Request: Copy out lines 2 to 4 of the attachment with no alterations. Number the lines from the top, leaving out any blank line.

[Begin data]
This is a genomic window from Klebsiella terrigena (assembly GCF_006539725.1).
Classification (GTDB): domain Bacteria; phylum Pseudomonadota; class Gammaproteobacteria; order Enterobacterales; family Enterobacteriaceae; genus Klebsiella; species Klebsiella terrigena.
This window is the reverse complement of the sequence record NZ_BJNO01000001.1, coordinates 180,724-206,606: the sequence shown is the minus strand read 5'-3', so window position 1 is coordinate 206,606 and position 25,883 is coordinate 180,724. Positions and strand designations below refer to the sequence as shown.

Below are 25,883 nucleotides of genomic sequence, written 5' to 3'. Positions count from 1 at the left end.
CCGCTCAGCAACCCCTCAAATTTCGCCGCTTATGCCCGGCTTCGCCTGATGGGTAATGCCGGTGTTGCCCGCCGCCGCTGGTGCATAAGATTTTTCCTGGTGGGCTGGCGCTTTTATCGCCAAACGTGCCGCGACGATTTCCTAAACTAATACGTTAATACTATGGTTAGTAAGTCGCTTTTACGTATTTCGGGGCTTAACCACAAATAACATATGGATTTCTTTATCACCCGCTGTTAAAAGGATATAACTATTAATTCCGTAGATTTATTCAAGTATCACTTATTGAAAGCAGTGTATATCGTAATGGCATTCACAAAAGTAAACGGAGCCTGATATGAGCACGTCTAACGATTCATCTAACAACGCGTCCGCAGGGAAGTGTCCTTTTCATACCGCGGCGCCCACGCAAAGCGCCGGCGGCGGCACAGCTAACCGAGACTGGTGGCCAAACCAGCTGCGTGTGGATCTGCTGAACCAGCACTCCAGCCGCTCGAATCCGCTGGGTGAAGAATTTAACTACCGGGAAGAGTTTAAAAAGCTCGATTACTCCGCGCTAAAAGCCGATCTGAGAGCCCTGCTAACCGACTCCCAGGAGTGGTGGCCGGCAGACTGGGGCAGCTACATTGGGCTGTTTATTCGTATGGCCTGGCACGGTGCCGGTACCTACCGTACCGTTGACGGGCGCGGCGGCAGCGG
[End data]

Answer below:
Classification (GTDB): domain Bacteria; phylum Pseudomonadota; class Gammaproteobacteria; order Enterobacterales; family Enterobacteriaceae; genus Klebsiella; species Klebsiella terrigena.
This window is the reverse complement of the sequence record NZ_BJNO01000001.1, coordinates 180,724-206,606: the sequence shown is the minus strand read 5'-3', so window position 1 is coordinate 206,606 and position 25,883 is coordinate 180,724. Positions and strand designations below refer to the sequence as shown.

Below are 25,883 nucleotides of genomic sequence, written 5' to 3'. Positions count from 1 at the left end.